Experiments in a Midwest greenhouse showed that vibrating the flower clusters with a 110-volt vibrator every day versus every other day between the hours of 10 a.m. and 2 p.m. resulted in no difference in number or size of fruit.  However, pollinating before 10 a.m. or after 2 p.m.  reduced the number and size of fruit.  An advantage of an automatic pollinator other than labor saving is that it could be adjusted to operate every day for a few seconds as various times between 10 a.m. and 2 p.m.


Normally tomatoes must be harvested 3 times a week except during the winter when yields are usually low and twice weekly is sufficient.  When possible, the fruit should be harvested as they approach full-red color.  The nearer tomatoes approach full ripens on the vines, the heavier and more flavorful they become.  When left on the vine to ripen, an average of 20 percent increase in weight of the fruit which occurs between the time that the first trace of color is apparent on the fruit and the time the fruit is fully colored.

Some Problems and Causes

Blossom-end-rot - Calcium deficiency as a result of too little calcium, too much potassium and magnesium and possibly ammonium nitrogen in relation to calcium or lack of aeration in growth medium.
Square and puffy fruit - carbohydrate deficiency as a result of too little sunshine or shade on greenhouse covering.
Blossom drop - same as puffy fruit above or also can result from a manganese deficiency.  Sometimes, plants set about 30 fruit each before fruit truss begin to ripen.  This is about maximum load for a plant with a result that blossoms drop until stress is relieved by harvest.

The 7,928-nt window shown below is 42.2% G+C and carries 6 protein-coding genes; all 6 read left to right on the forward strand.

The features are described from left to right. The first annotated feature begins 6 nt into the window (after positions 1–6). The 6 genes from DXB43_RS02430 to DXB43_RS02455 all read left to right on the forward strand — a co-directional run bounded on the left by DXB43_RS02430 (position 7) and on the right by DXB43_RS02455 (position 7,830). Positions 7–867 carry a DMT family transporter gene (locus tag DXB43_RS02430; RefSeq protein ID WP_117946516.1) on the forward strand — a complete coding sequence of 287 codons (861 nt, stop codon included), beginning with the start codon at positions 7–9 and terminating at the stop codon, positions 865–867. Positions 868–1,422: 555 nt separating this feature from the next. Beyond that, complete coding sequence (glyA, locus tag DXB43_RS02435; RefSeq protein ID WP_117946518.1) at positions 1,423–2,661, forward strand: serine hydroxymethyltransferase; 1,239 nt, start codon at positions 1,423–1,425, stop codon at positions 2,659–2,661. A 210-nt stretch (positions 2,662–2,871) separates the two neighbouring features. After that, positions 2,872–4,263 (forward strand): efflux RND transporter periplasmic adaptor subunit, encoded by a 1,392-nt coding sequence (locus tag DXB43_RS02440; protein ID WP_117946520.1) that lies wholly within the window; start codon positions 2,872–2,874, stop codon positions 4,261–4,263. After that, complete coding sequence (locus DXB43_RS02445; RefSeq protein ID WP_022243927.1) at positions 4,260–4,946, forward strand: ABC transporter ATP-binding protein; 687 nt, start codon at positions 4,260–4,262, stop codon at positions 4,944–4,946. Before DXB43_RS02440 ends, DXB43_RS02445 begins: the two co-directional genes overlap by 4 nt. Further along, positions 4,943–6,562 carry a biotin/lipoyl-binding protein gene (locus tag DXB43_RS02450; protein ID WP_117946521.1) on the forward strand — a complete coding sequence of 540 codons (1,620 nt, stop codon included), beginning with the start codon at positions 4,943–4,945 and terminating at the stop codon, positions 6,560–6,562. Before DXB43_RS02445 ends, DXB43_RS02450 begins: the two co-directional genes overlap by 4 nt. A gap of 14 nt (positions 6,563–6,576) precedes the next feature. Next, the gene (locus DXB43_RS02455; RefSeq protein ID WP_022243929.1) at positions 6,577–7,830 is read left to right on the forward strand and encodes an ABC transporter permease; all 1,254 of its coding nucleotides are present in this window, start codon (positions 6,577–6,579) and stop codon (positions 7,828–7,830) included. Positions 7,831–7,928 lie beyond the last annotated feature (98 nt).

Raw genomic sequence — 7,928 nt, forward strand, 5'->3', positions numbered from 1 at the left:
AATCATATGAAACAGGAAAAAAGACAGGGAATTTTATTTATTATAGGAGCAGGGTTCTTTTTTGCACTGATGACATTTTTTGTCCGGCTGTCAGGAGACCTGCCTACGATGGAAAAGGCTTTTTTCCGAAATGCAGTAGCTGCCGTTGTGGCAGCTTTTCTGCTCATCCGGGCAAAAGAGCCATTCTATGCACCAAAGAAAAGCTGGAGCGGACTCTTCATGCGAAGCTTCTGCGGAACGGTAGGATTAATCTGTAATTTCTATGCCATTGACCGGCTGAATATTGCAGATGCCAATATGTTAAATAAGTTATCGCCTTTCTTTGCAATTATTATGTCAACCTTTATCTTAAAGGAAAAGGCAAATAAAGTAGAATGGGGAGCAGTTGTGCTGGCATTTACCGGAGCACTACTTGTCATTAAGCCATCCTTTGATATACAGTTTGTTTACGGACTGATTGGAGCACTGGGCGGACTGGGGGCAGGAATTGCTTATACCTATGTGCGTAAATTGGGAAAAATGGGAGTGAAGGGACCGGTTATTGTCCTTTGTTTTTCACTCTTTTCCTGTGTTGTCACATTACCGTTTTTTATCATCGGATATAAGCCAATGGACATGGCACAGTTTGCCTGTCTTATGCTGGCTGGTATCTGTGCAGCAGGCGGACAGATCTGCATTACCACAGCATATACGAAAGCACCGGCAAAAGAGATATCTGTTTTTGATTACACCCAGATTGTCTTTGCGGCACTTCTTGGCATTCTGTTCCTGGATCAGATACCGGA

Thin stems near growing point - low nitrogen, too little moisture in growing media, low total nutrients, or excessive total salts or nutrients.
Bun at edges of lower leaves, thin stems at top of plant, and dark green shoulders on fruit - excessive total salts or nutrients.  Leach growing media and water to remove salts.
Deformed leaves and leaflets at growing point occurring during the heating season, leaflets more serrated than normal, leaflets blotchy, leaflets appear somewhat like they had been sprayed with 2.4-D herbicide, and if above systems severe, than bloom buds fail to develop but turn yellow and may drop - combustion products from heaters usually ethylene.  Check heat exchangers for cracks, and allow sufficient outside air to enter greenhouse so that combustion products can be exhausted out the vents.
Failure of flower buds to develop into blooms - deficiency of manganese especially during December and January.  Also can be manganese toxicity in which case new leaves usually show interveinal chlorosis somewhat like magnesium deficiency rather than iron deficiency chlorosis.
Interveinal chlorosis in newer leaves at time of plant - iron, manganese or zinc deficiency.  With zinc deficiency, the leaves will be much shorter than normal.  With manganese deficiency, the bloom buds will also fail to develop into blooms.
New leaves twist and curl downward into a ball-like growth, stems and internodes between leaves very short - nitrogen too high with low boron.  Increasing boron to roots may not help but boron sprays at top of plant helpful.  Decrease nitrogen or restrict water which in effect decreases nitrogen availability.
Hydroponics Index